Saturday, July 24, 2010

Tomato Tarte Tartin

As I say in my profile, I love to challenge myself with new recipes especially for guests or at some other inopportune time.  This week, with my parents visiting and the recent loss of my 9 1/2 year old Doberman (a very dear friend), I decided to take on a Tarte Tartin head on.  I've never made Tarte Tartin although I have had my eye on one recipe for a while.  This particular recipe, Tomato Tarte Tartin, is a twist and was found in the current issue of Bon Appetit.  Opposite of the saliva-inducing photo is an amazing description - "This dessert is a revelation.  As tomatoes cook in the caramel, they become sweet and tender but retain their clean, fresh flavor.  Prepare to be blown away."

Ok, could anyone actually resist that?  I definitely could not.  And there's something about cooking in stressful times that soothes me, even if said cooking causes stress.  It's kind of like the Gate Control Theory of Pain.  A very rough synopsis of this theory:  If you overload your pain receptors with different types of sensations, it reduces the perception of pain.  So if I overload myself with stress but cooking stress instead of whatever else is bothering me, my overall perception of stress decreases.

So back to the recipe - it required an ovenproof pan, preferably a cast iron skillet, which I didn't have.  We quickly remedied that and I have my sights on many other interesting dishes for this skillet.
Actually this is a relatively easy recipe, although it looks intimidating at first.  I forgot, of course, to defrost the puff pastry ahead of time, so I ended up starting to make dessert after we were all done with dinner.  There is some great detail at the beginning of the recipe on peeling the tomatoes.  Being the recipe rebel that I am(read: lazy), I decided to skip this part.  Don't.  While it doesn't completely ruin the recipe, the tomato peels kind of get in the way with the rest of the dessert and remind you that you are eating tomatoes.  In a way it's better if you don't remember, because then you can just slip into the taste of the dessert rather than analyzing it.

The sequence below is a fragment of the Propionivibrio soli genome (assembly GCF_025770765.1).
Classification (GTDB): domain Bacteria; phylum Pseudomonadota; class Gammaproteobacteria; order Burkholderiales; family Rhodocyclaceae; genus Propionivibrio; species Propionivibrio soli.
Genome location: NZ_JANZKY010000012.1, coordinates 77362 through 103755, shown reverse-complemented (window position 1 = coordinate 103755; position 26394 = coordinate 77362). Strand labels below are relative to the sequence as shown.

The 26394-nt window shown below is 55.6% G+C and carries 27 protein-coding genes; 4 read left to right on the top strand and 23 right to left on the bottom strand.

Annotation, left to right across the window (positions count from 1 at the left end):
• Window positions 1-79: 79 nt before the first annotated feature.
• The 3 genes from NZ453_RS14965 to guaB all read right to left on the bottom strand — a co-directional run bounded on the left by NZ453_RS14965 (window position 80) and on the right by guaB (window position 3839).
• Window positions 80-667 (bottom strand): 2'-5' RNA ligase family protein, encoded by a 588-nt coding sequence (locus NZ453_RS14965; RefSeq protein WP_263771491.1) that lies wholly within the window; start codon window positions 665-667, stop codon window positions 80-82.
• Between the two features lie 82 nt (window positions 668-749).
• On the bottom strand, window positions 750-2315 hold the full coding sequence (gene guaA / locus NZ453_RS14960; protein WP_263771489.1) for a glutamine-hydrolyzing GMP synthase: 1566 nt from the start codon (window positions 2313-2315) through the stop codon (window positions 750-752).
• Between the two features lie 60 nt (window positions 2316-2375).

Caramelizing the tomatoes went smoothly and then I added the puff pastry.  I would suggest cutting the round larger than you need it, so you will truly have enough pastry to tuck around the edges.  This will create a nice crust.  After the tart bakes and cools, comes the final challenge, flipping it.  In my experience, this is where things go wrong.  And I think everyone, including me but especially my dad, thought it would.  Happily, we were wrong.  It flipped out of the pan easily and no tomatoes were injured in the making of this story.

Until we ate them...

Tomato Tarte Tartin is a very different dessert - rich and impressive.  The caramelized tomato comes out with a smooth consistency that is pleasant.  I think I'd like to try this recipe with apricots or maybe pears. I preferred the tart at room temperature and will have to get some whipped cream to try with it.

I was very happy with how mine looked.
Find the recipe here at Bon Appetit.  And remember, don't be a rebel, peel the damn tomatoes.


  1. Sounds great! I love experimenting making things that should be savory sweet and vice versa. The Thais are old hats at and use things like corn and black beans in desserts. You can even get dried tomatoes that are sweet, like other dried fruits. Good for you for giving tomatoes the opportunity to be the fruits that they are!

  2. That looks really interesting! I would have never thought to use tomatoes in a tarte tatin, but I LOVE a traditional one with apples. I'll have to add this to my recipe files.

  3. I don't know that I was so much blown away, but very pleasantly surprised with this recipe.
    Manow - I can't wait to try some of those desserts while I'm there this fall, I don't think I had any last time!
    belalumo - I remember you telling me that you loved Tarte Tartin, do you use Orangette's recipe?

  4. Hmm, I think I usually just wing it. I've been inspired by several recipes over the past couple years though, Orangette's being one of them. Smitten Kitchen uses Orangette's recipe and there are great photos as well. Here's some more inspiration:
    On another subject, Michael Ruhlman's book Ratio is supposed to be a great book for learning to cook without recipes. I haven't read it yet, but I'd like to. All the food bloggers gave it a good review.

  5. I did see Ratio when I was looking for just that type of book. I was also thinking about Cooking and Baking (two separate books) by James Peterson. I'll definitely add Ratio to my wish list.
    Making the Tarte Tartin with the puff pastry made it super easy, but I will definitely make the dough myself next time, when I try it with apricots.